Designing your own set of wheels

Sporting faux fur to gold to the front lawn, old clunkers are getting decked out as art cars the ultimate vehicles of self-expression

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If you're looking to revive an aging automobile, Gene Pool recommends grass, preferably Manhattan perennial rye #2. "It's the best grass for cars," he says. It grows quickly, sprouts in about three days and reaches full height, in, oh two weeks, tops. But prepare yourself for the offers you might get from well-intentioned strangers. "I'll go home and get my lawn mower" is a scary proposition after days of planting and watering and making grass grow on steel.

Of course, Gene's wheels could be a bit too earthy for some tastes. Many folks require more richly ornamented, drastically overhauled, highfalutin cruisers than his. These wacky creations, known as art cars, come plastered from hubcap to rooftop with beads or buttons, or cleverly converted to look like what? A bubble bath on wheels? A hearse for hippies? An armadillo? (No, it's a Carmadillo, naturally.)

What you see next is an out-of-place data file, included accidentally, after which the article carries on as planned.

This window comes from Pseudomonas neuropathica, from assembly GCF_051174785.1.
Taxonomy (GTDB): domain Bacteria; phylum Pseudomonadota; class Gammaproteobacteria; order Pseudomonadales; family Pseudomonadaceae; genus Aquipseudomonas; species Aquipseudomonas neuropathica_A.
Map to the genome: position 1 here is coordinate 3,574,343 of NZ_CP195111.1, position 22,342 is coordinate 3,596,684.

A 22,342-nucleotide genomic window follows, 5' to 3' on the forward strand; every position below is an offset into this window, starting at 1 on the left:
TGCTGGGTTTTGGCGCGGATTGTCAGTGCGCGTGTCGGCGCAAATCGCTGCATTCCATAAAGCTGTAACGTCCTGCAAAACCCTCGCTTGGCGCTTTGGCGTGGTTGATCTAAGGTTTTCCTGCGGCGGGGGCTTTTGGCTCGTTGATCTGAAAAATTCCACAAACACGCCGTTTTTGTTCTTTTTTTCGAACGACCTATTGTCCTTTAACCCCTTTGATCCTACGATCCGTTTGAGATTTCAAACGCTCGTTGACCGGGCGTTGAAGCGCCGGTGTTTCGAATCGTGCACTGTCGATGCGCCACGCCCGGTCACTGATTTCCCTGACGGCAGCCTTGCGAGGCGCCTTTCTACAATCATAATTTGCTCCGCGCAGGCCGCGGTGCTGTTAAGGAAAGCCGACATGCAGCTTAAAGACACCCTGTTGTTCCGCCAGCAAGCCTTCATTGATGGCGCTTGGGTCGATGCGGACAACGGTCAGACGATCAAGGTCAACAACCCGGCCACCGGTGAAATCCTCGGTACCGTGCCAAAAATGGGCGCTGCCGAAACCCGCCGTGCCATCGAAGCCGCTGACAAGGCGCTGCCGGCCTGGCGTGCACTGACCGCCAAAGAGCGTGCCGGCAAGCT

Don't be discouraged if no artmobiles have driven through your neighborhood yet. The 300 or so on America's roads are showing up at festivals in a growing number of cities, including St. Louis, Atlanta and Houston, which hosts "Roadside Attractions: The Artists Parade." This event, the largest annual gathering of art cars in the world, features a ball, a symposium, a parade and a competition. The Carmadillo, one of 240 entries this year, won top honors.

But, you may ask, what makes them do it? Armor Keller, proud owner of a transfigured Toyota, puts it best. "All my friends were getting face-lifts," she confides; "I decided to do something different."

By Lucinda Moore

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